When an unconfident young woman is cursed with an old body by a spiteful witch, her only chance of breaking the spell lies with a self-indulgent yet insecure young wizard and his companions in his legged, walking home.
In the middle of her family's move to the suburbs, a sullen 10-year-old girl wanders into a world ruled by gods, witches, and monsters; where humans are changed into animals; and a bathhouse for these creatures.
Manny, Sid, and Diego discover that the Ice Age is coming to an end, and join everybody for a journey to higher ground. On the trip, they discover that Manny, in fact, is not the last of the wooly mammoths.
A young boy stumbles into a mysterious girl who floats down from the sky. The girl, Sheeta, was chased by pirates, army and government secret agents. In saving her life, they begin a high flying adventure that goes through all sorts of flying machines, eventually searching for Sheeta's identity in a floating castle of a lost civilization. Written by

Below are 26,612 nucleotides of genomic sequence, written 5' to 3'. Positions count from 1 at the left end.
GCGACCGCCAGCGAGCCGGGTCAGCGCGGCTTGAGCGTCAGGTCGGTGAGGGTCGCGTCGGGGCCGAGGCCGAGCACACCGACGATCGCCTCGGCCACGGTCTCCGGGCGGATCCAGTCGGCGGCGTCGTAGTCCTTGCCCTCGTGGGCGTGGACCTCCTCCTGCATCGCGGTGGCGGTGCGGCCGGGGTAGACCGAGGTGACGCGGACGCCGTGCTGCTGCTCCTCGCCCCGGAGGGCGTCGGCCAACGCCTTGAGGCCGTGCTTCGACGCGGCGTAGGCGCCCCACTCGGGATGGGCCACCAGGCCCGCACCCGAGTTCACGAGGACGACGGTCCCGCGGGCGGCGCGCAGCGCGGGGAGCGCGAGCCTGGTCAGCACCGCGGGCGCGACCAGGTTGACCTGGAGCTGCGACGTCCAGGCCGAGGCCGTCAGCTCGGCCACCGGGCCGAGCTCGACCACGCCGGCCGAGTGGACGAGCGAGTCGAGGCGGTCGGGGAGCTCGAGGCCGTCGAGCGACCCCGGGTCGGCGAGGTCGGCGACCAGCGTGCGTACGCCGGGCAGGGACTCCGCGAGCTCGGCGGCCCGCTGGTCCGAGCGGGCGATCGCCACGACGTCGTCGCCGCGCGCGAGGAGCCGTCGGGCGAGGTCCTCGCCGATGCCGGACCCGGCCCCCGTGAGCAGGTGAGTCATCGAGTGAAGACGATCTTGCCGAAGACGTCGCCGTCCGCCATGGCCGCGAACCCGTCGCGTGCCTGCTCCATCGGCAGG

Tzung-I Lin <email@example.com>
Laputa was inspired by Paronella Park, a castle built by Jose Paronella at Mena Creek, in Far North Queensland, Australia. The theme music from Castle in the Sky (1986) is used during the night tours of the castle. See more »
When Dola announces that Goliath is off of the port bow, she looks in horror towards the Tiger Moth's starboard stern, the opposite direction from that which she announces. See more »
[in the underground caverns; has trouble recognizing Pazu]
I can't see you clearly yet, goblin, but you sound like Pazu. And if my old eyes don't deceive me, that's a she-goblin with you.
See more »
The end credits show the remains of the castle Laputa floating on Earth's orbit. See more »
This is one of my all time favorite movies, PERIOD. I can't think of another movie that combines so many nice movie qualities like this one does. This flick has it all: Action, Adventure, Science Fiction, Good vs. Bad and even some Romance (without even an innocent "peck" on the cheek between the Pazu and Sheeta). Maybe best of all, you don't have to be in Mensa to "get it" and enjoy the movie like you do with some of Miyazaki's other movies (I don't know about you, but I watch movies to take a break from thinking). This is just a flat-out enjoyable movie that everyone will like, so do yourself a favor and go buy it. The only sour note is the American Dubbing. I found Vander-Geek to be just plain annoying. But all is not lost, the original Japanese version is on the two-disc set and it rocks! Who cares if you can't understand spoken Japanese? If you can read at a second-grade level then watch the original Japanese recording with English subtitles. You won't regret it.
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